Hamish: I was born and grew up in rural Scotland which with hindsight probably has had a profound effect on me - I still spend a lot oftime exploring the countryside and the cities here and it is anamazing country. I don't really romanticise things in the same waythat a lot of tourists do but I am proud to be Scottish. There are lots of things about Scotland that are pretty unappealing too and I don't see us as a Scottish band at all, we just happen to be based here.
Apart from Scottish towns, what else inspired the record?
Andrew: The songs were written over a long period of time, so lots of different things, but lyrically they're all linked - a little bit tenuously in a couple of cases - by the idea that everyone is a'regional variation'. I'm really interested in the way the little differences between people (what music you like, what makes youlaugh) are often much bigger factors in whether people get on or not than the big ones (what country you're from, what religion you were brought up with). Musically, the desire to write a great pop record in the spirit of the pop records we both love - in my case things like Actually by the Pet Shop Boys, Parallel Lines by Blondie, Dare by the Human League, His'n'Hers by Pulp and Debut by Bjork, albums that were commercial but also quite leftfield.
Hamish: Most of the songs were written based in guitar, piano or synth sketches we came up with and developed from there into epic productions of varying scales. I tend to think about how songs are going to work most when I'm out cycling.
I've read that it took you quite a long time to complete The Regional Variations and the themes of the album hints at a longing for perfectionism - is this the reason for the delay?
Andrew: We are both perfectionists, sometimes to the point of tearing our hair out - but never tearing each other's hair out, thankfully.But yes, that was one of the reasons for the delay. We could have put out an album earlier (not long after our first single, in fact) but when we were writing and recording the songs didn't live up to the standards we were setting for ourselves. I'm glad we waited. Our second album will be better though.
Hamish: We both knew we wanted to make it a great record rather than rush an OK one out for the sake of it. So it took us a while becauseit's all killer, no filler! Also you have to live with your work forthe rest of your life so it's worth getting right.There were also several other musical projects we were involved in.We spent a few months playing live to the point where we were good,we collaborated on a theatre show with Highway Diner which toured to Italy and were commissioned to compose and record a score for a film about Scottish Ballet for The National Galleries. Once we decided toget the head down and finish the album however it was a fairly quickprocess.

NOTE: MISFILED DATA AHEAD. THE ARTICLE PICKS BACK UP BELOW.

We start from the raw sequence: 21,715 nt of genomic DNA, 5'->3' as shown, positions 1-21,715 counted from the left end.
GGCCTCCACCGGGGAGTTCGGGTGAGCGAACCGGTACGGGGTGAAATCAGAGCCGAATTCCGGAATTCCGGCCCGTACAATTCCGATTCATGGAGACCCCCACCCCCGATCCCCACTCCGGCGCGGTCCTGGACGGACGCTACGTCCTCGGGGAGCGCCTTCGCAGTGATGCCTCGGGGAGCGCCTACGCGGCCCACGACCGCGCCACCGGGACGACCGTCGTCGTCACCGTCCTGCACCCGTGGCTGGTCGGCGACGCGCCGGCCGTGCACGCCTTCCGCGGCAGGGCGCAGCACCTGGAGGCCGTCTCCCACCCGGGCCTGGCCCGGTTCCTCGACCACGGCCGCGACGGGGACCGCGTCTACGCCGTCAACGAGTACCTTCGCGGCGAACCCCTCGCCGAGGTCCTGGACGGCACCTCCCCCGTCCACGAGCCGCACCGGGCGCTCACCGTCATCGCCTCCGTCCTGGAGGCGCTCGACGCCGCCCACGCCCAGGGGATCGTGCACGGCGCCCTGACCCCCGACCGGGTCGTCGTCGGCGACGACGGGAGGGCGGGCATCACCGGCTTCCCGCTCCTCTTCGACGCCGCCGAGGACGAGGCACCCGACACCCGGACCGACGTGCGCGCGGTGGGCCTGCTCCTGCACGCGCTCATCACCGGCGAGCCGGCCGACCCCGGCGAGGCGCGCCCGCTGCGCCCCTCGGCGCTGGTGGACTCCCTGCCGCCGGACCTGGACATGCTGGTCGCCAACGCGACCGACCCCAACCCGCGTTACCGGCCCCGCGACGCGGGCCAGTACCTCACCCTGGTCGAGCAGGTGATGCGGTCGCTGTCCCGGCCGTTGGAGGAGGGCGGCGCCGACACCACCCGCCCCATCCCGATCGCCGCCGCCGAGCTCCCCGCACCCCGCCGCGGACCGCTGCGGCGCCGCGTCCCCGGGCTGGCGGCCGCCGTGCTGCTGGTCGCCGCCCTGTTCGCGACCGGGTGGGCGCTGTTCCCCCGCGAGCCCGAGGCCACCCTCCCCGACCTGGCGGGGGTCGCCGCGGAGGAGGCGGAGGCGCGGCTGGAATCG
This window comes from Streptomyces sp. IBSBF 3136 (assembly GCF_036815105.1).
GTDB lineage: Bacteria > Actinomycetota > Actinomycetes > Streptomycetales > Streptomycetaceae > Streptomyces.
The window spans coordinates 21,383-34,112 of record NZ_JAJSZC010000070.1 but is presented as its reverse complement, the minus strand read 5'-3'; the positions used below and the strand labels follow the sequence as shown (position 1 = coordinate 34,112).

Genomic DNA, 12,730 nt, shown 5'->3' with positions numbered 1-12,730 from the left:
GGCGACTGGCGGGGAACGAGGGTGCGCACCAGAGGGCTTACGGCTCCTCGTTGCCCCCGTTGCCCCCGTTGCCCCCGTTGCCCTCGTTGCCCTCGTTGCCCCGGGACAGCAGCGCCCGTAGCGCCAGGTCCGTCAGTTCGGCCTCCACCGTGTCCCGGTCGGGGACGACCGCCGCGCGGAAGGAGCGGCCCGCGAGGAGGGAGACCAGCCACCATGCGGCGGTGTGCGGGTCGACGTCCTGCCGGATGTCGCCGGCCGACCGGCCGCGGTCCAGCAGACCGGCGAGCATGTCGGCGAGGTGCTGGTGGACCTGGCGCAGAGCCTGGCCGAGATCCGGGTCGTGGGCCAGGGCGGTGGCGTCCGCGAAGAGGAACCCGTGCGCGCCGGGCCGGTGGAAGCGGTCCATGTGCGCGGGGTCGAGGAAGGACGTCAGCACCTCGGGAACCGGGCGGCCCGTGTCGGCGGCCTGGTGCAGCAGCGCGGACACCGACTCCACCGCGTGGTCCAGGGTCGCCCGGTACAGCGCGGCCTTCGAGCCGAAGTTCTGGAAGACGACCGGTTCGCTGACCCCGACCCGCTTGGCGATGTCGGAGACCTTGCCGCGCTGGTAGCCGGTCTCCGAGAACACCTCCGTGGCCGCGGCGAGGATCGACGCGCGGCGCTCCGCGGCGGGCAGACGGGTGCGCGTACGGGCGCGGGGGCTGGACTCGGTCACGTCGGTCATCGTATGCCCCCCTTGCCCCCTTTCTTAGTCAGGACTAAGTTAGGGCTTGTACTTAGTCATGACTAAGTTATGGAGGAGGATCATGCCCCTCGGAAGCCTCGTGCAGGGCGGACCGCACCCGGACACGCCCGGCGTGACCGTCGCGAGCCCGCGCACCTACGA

How long have you guys been on the go for? How did you get together?
Andrew: We met at the turn of the century, while working together to foil the millennium bug, for which we have never received the credit we deserved.
Hamish: A mutual friend introduced us as we were both recovering band members writing and recording a lot of music at home. We swapped tapes of ideas and they were both so totally different that we knew instantly were made for each other.Our key strength is that we are both very good at what the other is rubbish at. I can't really sing or write words and Andrew has no interest playing the guitar or programming synths and drum machines.This almost total lack of skills overlap between us makes division of labour very easy.
And why did you decide to set up Biphonic Records?
Andrew: We had a vision of a future in which major record labels would collapse due to internet piracy, and enterprising bands would release music themselves rather than accept shoddy deals from peoplewho then told them what to do all the time. Also, we got tired of waiting for people to sign us.
Hamish: That pretty much sums it up. We did talk with a few industry people after our first single but to be honest, none of them were people you would trust to promote or represent us as enthusiasticallyas we could. You've just got to get your hands dirty and get on with these things sometimes if you want the job doing properly. So our motives were a combination of control-freakery with an added elementof 'screw you guys, we'll do it ourselves' thrown in. We remain open to offers, but just not from bampots.
Has it been difficult being on your own record label? What are the positives? What are the negatives?
Andrew: The positives are that how we look and sound is entirely up to us, and that we get to keep more of the money we make. are that we have to spend a lot of time doing boring admin and can't afford to take out adverts in Q or get videos made byMichel Gondry
Hamish: We are alarmingly good at administration. That's really whati'm doing with a laptop onstage. Managing a big f*ck-off spreadsheet.
With Radiohead releasing their new LP on the internet and with more big acts to follow suit where do you think this leaves 'The Record Industry' on a whole?
Andrew: I have mixed feelings about the Radiohead thing. Major labels do treat bands quite badly a lot of the time. On the other hand,potentially this trend is bad for a band like us - we don't make alot of money from playing live because we don't do it very often, so if people feel entitled to download our music for free instead ofbuying, that robs us of our main source of income and jeopardizes future music-making. So I feel vaguely resentful that Radiohead, millionaire rock stars, are effectively endorsing the idea that recorded music should be free, at the expense of smaller acts whocan't afford to give whole albums away. I can see people thinking 'if I don't have to pay for the new Radiohead album, why should I pay for yours?' Then again, perhaps it's unfair to blame Radiohead for that -they're not blazing a trail so much as recognizing which way the windis already blowing and cutting their losses. Jane Siberry did thesame thing years before Radiohead. She's the real pioneer here and amusical genius, by the way - up there with Bjork and Kate Bush.